Now yes... I know others find the whole "I have magic inside of me!" idea to be the best story potential of them all... but I just don't see it the same way. To me it's too insular and too personal a story that just doesn't hold up as part of a group adventure game. And this is especially true when the sorcerer stands next to the cleric, wizard, or warlock and they are all the same level. Those three are having to work and do stuff within the world to access their power, and the sorcerer can just stand there smirking and staring at their fingernails-- knowing they are just as powerful as those three and giving up absolutely nothing. Nope... I just don't particular find it interesting.
 

MoonSong

Rules-lawyering drama queen but not a munchkin
Okay. I'm sorry, I thought you were speaking more of the state of affairs as presented in the books, not in the online community. On that note though, it's worth observing that the people who actually write the game are clearly on your side on this one.
I'm not so sure they are on board. Mearls and Co fought tooth and nail to the very end to outright remove sorcerer. Only at the eleventh hour they gave in and started working on sorcerer, and during the first year and a half they still showed mild contempt for it (not Skip Williams level of contempt, just some contempt)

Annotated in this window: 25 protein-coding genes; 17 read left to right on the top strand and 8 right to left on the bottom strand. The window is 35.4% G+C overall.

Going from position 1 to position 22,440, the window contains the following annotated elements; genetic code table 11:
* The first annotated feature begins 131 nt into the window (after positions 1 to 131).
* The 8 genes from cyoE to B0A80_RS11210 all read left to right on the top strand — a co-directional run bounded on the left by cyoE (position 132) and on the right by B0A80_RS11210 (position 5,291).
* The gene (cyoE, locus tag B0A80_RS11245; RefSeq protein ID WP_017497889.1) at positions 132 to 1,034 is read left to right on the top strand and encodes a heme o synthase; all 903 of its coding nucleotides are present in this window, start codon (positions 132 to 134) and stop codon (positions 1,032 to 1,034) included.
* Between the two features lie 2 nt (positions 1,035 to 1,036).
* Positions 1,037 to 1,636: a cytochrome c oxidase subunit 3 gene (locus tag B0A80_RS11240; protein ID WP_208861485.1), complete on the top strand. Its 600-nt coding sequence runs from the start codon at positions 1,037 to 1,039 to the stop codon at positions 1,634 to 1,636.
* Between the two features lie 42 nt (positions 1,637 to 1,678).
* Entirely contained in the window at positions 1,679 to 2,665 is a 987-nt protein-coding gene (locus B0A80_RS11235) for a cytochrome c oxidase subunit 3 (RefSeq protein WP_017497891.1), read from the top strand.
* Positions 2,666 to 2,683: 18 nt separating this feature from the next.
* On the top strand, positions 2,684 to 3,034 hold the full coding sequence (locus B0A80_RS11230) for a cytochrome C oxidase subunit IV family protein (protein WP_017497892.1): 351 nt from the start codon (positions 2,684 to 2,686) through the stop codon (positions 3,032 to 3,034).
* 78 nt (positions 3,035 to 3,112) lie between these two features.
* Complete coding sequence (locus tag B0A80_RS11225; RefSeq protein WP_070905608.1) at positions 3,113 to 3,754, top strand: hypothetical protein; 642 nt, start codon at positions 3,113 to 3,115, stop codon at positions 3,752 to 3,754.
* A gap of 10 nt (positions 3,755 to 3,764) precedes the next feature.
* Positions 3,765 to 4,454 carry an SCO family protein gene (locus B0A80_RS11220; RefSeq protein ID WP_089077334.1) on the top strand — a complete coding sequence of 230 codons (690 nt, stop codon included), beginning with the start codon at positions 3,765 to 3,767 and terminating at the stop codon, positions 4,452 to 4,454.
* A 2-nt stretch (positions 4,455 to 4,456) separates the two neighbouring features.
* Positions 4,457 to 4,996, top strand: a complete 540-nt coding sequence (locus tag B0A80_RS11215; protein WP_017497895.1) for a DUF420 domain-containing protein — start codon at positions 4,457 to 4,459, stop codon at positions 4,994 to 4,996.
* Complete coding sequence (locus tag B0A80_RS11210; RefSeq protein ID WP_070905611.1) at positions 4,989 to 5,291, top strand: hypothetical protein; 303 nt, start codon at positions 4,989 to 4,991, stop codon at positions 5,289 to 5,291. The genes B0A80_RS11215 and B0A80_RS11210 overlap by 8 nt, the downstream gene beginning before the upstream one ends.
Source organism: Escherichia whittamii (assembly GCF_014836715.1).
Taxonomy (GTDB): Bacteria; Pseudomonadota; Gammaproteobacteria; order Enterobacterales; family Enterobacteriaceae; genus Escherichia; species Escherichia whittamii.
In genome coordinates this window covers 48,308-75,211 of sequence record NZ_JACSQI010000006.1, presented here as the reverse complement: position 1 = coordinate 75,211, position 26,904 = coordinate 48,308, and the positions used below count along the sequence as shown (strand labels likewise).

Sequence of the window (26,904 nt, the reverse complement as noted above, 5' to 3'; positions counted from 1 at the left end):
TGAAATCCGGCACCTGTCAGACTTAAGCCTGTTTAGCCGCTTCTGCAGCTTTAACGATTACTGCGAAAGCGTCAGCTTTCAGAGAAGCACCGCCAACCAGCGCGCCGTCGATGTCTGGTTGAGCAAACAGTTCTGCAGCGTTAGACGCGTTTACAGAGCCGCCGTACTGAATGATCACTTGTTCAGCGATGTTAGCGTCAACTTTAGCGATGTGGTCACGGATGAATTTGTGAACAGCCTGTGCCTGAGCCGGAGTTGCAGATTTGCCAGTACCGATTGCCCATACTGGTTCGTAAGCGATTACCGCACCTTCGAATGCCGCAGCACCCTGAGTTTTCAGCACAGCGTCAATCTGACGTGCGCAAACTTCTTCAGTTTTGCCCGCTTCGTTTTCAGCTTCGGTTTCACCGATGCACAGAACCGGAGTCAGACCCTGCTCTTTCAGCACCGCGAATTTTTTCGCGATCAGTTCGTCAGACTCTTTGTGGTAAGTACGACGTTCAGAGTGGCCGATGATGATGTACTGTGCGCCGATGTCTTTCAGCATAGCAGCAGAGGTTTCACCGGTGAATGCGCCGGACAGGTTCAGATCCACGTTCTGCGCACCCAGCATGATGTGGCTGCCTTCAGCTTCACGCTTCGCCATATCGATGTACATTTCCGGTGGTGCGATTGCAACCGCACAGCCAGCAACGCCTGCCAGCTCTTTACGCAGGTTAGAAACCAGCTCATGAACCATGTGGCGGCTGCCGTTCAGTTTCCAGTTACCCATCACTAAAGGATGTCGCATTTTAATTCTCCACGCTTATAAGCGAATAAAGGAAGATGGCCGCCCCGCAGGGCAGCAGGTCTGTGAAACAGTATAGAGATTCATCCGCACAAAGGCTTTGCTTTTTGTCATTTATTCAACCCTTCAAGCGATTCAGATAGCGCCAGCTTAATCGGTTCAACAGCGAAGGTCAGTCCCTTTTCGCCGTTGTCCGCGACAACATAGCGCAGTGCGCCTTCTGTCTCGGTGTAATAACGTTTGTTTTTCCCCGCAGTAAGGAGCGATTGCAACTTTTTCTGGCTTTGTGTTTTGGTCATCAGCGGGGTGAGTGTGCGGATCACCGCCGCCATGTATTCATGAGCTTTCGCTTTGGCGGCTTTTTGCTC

On another note -- I don't want to speak for everyone you've quoted, of course, but to me, "making the sorcerer a wizard subclass" implies a modification like above. You seem to believe that such a modification is too "fundamental", whereas an advocate for it presumably doesn't. I'm not sure how to resolve that disagreement because I'm not sure there's a real disagreement there to resolve
I only speak from the attempts I've seen. I don't trust most designers to do that change correctly.
Look at the playtest Mage. Their idea of a generic mage hardcoded scrolls and being a master of arcane lore at the highest level. I'm afraid that any attempt to merge will inevitably mean that the result will be just wizard with sorcerer toys. (And I sometimes suspect/fear this is deep down the motivation of every other person calling for a merge)

Sha'irs (2e Al-Qadim) might argue against that point. Even as a kit, they broke a lot of the "wizard" mold.
Must confess I'm not familiar with Al-Quadim at all. In 2e I just found the Mage so frustrating I stopped looking for options.
I think there has too be some community issue with Sorcerer. It can't be second class to Wizard by accident. I think at some level, people aren't trying